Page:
Touchscreen Controls for Driving-Critical Functions Should Be Reconsidered By Automakers
The minimalist console design which eliminates almost all hard key controls is undoubtedly visually appealing, while the inclusion of an advanced-for-its-class voice assistant allows flexible input for a wide range of important infotainment-related tasks. But both design features have implications for the UX of key functions in the car and several design flaws were identified within the touchscreen interface.
Overall, the 2020 VW Golf VIII’s infotainment system was ranked solidly in the middle tier of all vehicles evaluated thus far in Strategy Analytics’ proprietary infotainment benchmark algorithm – a ranking system derived by how well a car’s available features correspond to Strategy Analytics’ existing data on consumer interest in advanced infotainment features.
Derek Viita, Senior Analyst, IVX and report author commented, “The elimination of hard key controls in favor of entirely touchscreen-based UX certainly has cost-related benefits, especially for high-volume automakers such as Volkswagen. If a touchscreen can be paired with a powerful voice assistant then it could be argued that the driver would have all the HMI tools they need to safely access the desired entertainment, communication, comfort and navigation functions.”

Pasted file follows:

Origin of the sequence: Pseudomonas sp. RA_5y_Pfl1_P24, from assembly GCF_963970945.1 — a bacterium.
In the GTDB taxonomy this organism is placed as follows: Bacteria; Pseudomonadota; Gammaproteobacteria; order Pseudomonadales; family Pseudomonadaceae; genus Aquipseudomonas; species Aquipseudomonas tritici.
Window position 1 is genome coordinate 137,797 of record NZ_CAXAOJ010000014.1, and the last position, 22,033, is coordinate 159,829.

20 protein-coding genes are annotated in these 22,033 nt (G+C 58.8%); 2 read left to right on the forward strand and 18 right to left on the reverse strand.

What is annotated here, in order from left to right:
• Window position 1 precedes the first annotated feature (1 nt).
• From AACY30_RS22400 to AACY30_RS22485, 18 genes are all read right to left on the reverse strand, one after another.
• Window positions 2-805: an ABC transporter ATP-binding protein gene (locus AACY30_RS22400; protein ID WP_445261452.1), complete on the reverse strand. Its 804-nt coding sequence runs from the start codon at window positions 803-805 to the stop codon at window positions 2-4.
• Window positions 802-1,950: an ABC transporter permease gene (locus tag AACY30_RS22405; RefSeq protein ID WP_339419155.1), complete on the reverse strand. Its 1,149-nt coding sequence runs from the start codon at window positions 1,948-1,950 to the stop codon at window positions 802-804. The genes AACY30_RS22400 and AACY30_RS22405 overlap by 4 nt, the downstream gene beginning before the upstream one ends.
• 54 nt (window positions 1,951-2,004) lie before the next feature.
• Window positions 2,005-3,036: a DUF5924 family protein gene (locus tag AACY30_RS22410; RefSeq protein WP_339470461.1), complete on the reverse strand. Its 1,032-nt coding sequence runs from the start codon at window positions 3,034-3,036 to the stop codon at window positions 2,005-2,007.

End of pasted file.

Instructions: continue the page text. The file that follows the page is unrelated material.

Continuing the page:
Continued Viita, “But for this to work, the HMI feature set must be sufficient for key in-car use cases and not overwhelming, the voice assistant must be as flexible as possible, and the touchscreen must be well designed. While the 2020 Golf VIII somewhat delivers on the first two points, its touchscreen design is lacking. The splitting of radio and media sources between two separate menus is extraordinarily confusing, the swipe gesture is over-used to hide redundant menu designs and climate controls are hidden in non-persistent menus.”
Added Chris Schreiner, Director IVX, “VW’s take on screen-based infotainment for the 2020 Golf VIII goes ‘all in.’ But hiding essential features like climate controls and windscreen defoggers in non-persistent menus, or placing them at a nontraditional location in the cockpit, is a questionable design choice: at worst it compromises safety while driving. Given that a German court recently ruled that touchscreen-based wiper controls are a ‘distracting electronic device,’ Western automakers should reconsider designs that involve touchscreen controls for driving-critical functions. Form should not be valued over function.”